We pause on the crossover landing. How couldn’t we?

The building isn’t even open yet and here we are appreciating the special line of achievement. I wonder if the opening ceremony will be organised around this axis.

Standing at the end of the sprint straight I am looking down a daunting gallery. Suddenly 140m looks a long way.

The outside wall is concrete which, David explains, increases the thermal mass, and it’s not the only place where Max Fordham has introduced green measures. Building mass is exposed wherever possible and the space can be naturally lit for most of the time. The long wall is washed with daylight from above by a full-length strip of roof lighting. It’s a dramatic space with a view across the hall.

From here I can see that the running track is below ground level by about 1m. This neatly allows the raised banking on the track bends to be ush with the main oor level and also explains why the building is so low from the outside. Morley tells me that the red vending machines, reception and spine wall lockers, blue track and white walls are borrowed from the Union Jack.

Up here we are closer to the trusses. I scrutinise the joints trying to look critical. I’m not. Was this a Design and Build? I pop the question at last. ‘Yes, ’ Morley tells me, and goes on to say what a good experience it was. The contractor, Shepherds, helped to keep the design as Morley intended. We talk about the roof.

The roof grid is the maximum span for the decking. No purlins required. The double curvature creates bigger windows at the crest of the roof and these open for natural ventilation. The airow is helped by the external cowls I had seen when I arrived.

We head for the outside. The southern awning tapers with the elevation and will cast a shadow exactly to the base of the glass. As we walk out to the baby outdoor stand (squeezed into the original budget and brief) Morley shows me how the track is protected by an earth berm and we agree about the importance of an uninterrupted horizon line to protect events from adverse wind.

I can see the banking could be ‘picnicking seats’ for summer events, swelling the spectator numbers to, say, 1,500.

Looking back at the south wall again I let Morley know what I think. There has been no need for gimmicks to make this building attractive. I can see it appealing to the athletes. It’s lean and light.

We leave. David heads north to the overground train station. I have a puncture; gravel from the tow path. I’ll fix it and have a last look around. Heading south I can see Canary Wharf.

It’s a long way. Between here and there will soon be the cranes for the Olympics. Already it’s a special place. It will be a long haul to get ready, just like the training programme for the young athletes at Picketts Lock.

The designers of this building have added more than the expectations of the brief and have shown that good design is possible whatever the contract. They have added value to virtually all the key components, starting with the very essence of the brief by making indoor athletics a virtual outdoor experience. It would have been a remarkable building whatever the form of contract used. The best athletes train in all weathers.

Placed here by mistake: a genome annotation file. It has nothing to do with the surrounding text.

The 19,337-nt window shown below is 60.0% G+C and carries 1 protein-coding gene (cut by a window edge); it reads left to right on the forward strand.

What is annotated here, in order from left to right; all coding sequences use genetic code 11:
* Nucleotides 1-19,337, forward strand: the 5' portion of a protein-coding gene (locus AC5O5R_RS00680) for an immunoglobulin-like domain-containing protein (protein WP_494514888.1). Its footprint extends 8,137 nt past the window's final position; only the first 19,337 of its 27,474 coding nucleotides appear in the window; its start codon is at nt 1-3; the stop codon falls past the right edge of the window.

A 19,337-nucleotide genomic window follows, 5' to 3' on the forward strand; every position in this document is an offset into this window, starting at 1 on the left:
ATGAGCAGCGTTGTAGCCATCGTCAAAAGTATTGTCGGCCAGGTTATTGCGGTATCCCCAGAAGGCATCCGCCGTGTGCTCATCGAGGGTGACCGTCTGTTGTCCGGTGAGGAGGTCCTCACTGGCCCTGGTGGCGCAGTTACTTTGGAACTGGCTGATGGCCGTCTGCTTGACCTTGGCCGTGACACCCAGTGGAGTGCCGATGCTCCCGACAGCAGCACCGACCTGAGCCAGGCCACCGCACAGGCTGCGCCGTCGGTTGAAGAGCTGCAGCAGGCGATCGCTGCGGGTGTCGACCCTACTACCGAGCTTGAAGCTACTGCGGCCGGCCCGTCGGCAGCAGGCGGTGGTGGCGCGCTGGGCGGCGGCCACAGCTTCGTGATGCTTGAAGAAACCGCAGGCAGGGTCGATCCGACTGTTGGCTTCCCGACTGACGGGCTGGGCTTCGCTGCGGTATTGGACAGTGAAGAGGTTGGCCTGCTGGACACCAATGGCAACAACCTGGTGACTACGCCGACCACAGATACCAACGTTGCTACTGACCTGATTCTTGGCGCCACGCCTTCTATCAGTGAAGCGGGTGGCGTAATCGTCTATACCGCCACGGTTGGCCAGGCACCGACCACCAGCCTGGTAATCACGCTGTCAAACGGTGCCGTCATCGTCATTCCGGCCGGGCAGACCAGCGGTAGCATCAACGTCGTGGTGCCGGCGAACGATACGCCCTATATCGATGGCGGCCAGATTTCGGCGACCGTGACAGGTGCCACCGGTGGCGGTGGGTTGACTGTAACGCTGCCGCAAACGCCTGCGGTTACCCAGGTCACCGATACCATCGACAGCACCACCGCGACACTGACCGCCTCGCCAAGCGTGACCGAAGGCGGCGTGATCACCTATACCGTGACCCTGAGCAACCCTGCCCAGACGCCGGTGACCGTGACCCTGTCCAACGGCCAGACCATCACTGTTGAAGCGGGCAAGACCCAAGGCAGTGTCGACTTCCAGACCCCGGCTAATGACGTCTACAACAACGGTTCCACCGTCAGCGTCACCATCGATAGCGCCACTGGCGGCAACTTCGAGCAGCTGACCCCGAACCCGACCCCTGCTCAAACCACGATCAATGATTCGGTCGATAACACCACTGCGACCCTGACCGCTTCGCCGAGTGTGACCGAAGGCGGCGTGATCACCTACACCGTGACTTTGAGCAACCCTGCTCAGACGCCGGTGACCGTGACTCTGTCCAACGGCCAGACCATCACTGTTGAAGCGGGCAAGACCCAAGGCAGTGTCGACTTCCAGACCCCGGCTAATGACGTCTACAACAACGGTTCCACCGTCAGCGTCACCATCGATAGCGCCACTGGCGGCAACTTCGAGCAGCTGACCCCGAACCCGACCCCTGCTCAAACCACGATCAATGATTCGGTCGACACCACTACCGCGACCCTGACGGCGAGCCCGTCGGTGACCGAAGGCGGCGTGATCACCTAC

The site for the Lee Valley Athletics Centre has a complex history, which has influenced the type of structure suitable to be built there.

During the first half of the last century, the site was used for gravel extraction to a depth of 5-8m. After the Second World War the site was backfilled with a variety of material, including some organic matter. From an engineering and environmental viewpoint this layer of ground is poor, as it comprises a range of materials at varying density and levels of decay and is subject to uneven settlement.


A site investigation showed that the underlying London clay was firm and able to support the building. Therefore, the building is supported on concrete piles, driven through the fill and into the clay. The ground fl oor inside the building is also supported on piles, as a groundbearing slab could not provide the high tolerances required for the running track. The ground-floor slab has an active gas-venting system to avoid build up of methane gas. The external sports field is constructed as a normal groundbearing track, although the ground was prepared using dynamic compaction prior to construction of the track.


The steel superstructure of the building was designed to be an efficient form that integrated the architectural and environmental requirements into a united whole. The roof has curved steel trusses spanning across the main hall, tapering towards each end. The regular series of trusses allows the introduction of natural daylight and ventilation through a pattern of opening north-facing windows.

The tapering shape of the trusses at the ends reduces material use while maintaining an efficient form. V-shaped supports adjacent to the first-floor sprint track provide support to the ends of the roof trusses while automatically stabilising the building against forces along the line of the trusses. The structure of the sprint track is virtually independent of the main roof trusses, and is a simple framed steel structure supporting precast-concrete floor decks.

The dynamic response of the sprint-track floor beams were carefully designed to deal with the high-frequency sprint-track loads.

Andrew Best, Buro Happold

Cost The London Marathon Trust has committed 70,000 towards equipping the centre
Tender issue date March 2004
Start on site date June 2005
Contract duration 16 months
Gross external floor area 9,700m 2
Form of contract JCT
Major Project Form with amendments
Total cost 16 million (overall development budget cost)
Client Lee Valley Regional Park Authority
Architect David Morley Architects
Structural engineer Buro Happold
Quantity surveyor EC Harris
Planning supervisor Gardiner & Theobald
Main contractor Shepherd Construction Selected subcontractors and suppliers Steelwork SH Structures; sports consultancy
Materials Science Consultants; sports equipment Schelde International; aluminium roof deck Kalzip; fall-arrest system for roof Kalsafe; rooights Duplus Domes; glazing and curtain walling Saint Gobain; Flat roof, Evalastic-V fully-bonded polymer-faced EPDM ICB; curtainwalling system, metal door and louvres Technal; prefab translucent structural sandwich panels Kalwall; glazed sliding doors and louvres Dorma; terracotta blockwork NBS Group; light fittings Thorn, Concord, Zumtobel, Tamlite, Philips, Abacus, Bega, Marlin, Whitecroft; sanitaryware Armitage Shanks; terrazzo oor tiles Quiligotti; vinyl safety oor Altro; ironmongery Trapex; athletics surfaces Altro, Regupol, Mondo, Sportex Track